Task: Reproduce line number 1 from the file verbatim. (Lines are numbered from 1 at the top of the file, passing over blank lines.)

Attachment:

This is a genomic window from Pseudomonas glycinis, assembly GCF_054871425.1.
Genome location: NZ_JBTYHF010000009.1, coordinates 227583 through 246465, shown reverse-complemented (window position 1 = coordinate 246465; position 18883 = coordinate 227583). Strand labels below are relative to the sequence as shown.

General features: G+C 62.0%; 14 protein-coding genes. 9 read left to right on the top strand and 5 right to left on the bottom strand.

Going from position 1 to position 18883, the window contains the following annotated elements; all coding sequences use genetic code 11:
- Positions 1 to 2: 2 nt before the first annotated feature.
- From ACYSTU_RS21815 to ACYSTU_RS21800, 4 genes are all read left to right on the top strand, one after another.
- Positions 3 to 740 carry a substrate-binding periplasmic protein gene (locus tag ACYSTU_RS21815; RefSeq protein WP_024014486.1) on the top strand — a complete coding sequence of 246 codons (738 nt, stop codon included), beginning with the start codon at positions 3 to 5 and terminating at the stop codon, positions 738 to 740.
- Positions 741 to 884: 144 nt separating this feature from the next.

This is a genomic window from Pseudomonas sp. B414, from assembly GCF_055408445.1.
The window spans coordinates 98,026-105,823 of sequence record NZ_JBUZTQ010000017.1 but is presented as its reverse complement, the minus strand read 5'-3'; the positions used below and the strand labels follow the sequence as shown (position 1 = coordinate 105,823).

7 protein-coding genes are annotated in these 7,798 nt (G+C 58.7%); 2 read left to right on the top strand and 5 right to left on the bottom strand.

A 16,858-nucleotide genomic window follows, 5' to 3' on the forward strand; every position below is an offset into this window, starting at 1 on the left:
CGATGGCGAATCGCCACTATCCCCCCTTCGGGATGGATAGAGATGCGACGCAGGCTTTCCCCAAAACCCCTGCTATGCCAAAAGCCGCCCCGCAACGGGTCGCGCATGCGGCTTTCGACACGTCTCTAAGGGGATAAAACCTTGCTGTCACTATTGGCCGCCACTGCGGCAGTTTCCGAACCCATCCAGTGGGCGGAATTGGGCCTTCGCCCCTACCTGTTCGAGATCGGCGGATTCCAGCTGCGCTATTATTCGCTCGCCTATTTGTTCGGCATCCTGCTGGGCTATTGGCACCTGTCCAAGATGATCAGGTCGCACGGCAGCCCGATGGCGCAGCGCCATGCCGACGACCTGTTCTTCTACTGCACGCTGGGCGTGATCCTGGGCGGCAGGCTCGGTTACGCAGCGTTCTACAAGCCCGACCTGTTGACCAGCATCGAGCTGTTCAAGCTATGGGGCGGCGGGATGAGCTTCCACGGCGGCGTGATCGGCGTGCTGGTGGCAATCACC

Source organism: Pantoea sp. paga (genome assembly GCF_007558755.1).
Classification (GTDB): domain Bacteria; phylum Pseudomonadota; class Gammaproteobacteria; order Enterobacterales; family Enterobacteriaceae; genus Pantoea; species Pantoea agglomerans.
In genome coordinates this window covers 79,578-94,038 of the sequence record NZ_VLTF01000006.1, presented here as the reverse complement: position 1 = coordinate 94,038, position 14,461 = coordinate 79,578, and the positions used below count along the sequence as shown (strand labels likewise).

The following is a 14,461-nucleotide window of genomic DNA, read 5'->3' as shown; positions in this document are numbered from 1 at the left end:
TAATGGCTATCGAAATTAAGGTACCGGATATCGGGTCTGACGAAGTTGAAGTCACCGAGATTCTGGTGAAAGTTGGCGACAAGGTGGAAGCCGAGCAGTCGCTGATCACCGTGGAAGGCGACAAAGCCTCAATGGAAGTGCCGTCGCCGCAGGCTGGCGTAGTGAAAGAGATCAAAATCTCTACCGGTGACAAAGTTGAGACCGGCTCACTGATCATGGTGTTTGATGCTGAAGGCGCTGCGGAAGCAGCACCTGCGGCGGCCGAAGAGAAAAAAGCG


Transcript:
This is a genomic window from Pseudomonas glycinis, assembly GCF_054871425.1.